I used to have a boyfriend whose creative processes came to life at about two in the morning.
He could work all night, cocooned in his dimly lit room, working on scripts and emerge briefly at around six in the morning when I was feeling at my most artistically productive . . . needless to say, the relationship didn’t last.
And so it has continued. Six-thirty in the morning, in bed, with tea, that’s my writing time. The day hasn’t really started, lists of stuff to be done, safely downstairs. Dreams still cling and the previous days visual and audial impressions have been stocked ready for use – consciously or subconsciously. On the rare occasions that I don’t work at that time I feel slightly distracted all day, a niggling cloud hovering over my personal horizon.
So, the writing process itself . . . I want to make structure but often (mostly) that seems to be an elusive thing, less so for short stories – an idea presents itself and refuses to go away until written down at least in a skeletal form. As they are short (5,000 or so words) it’s easier to craft a structure, a beginning, middle and end.
Novels, for me, are more of a vast plane stretching out with a million possibilities
However much I try to plan, they take on a form of their own – usually fabricated by the characters themselves who seem to decide themselves what is about to happen next.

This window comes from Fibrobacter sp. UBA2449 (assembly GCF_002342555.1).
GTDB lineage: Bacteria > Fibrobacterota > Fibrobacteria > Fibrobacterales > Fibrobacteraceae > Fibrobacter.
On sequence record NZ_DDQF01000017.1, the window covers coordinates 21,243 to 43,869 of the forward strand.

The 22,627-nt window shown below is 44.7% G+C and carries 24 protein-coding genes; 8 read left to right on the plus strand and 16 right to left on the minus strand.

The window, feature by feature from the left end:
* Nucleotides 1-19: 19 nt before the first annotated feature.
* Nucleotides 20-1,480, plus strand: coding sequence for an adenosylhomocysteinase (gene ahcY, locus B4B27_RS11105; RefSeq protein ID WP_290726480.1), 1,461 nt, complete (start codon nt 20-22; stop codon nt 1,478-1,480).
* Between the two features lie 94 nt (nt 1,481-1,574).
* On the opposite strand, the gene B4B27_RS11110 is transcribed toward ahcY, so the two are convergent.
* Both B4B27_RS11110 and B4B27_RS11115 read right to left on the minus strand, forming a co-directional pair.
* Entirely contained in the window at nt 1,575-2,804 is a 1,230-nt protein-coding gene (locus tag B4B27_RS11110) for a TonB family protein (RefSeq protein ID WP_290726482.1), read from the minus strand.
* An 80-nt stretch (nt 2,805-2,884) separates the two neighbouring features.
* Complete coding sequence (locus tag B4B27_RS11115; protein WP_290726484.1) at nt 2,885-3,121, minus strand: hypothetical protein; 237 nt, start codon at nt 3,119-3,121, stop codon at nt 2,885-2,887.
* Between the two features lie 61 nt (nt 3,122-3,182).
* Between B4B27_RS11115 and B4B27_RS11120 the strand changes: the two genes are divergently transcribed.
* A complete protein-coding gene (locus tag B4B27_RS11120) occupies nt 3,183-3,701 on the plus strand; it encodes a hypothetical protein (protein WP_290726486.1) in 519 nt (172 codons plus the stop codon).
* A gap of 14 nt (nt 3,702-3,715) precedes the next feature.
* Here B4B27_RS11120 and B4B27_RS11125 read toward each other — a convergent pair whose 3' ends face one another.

This spontaneous form of working is exciting and I never find myself staring at a blank page wondering where to go next, however it does mean a lot of work later, rewriting, figuring out plot continuity elements and reining in the more ‘tangenty’ aspects of my writing.
After my early morning a start, real life starts to encroach.
I pack up the ideas for a while and deal with the everyday. At some point I will walk dogs. For my writing process it’s vital to walk and think, look at trees, clouds, buildings, peoples’ gardens, etc. Most ideas seem to spring from my body being engaged in movement – swimming, particularly.
Throughout the day, when possible, I will edit and re-write, write blogs and generally carry out stuff associated with writing, but the actual, real writing is an early morning activity; anything I ever write late at night will be stilted, probably incomprehensible and will need to be deleted at six-thirty the following morning . . .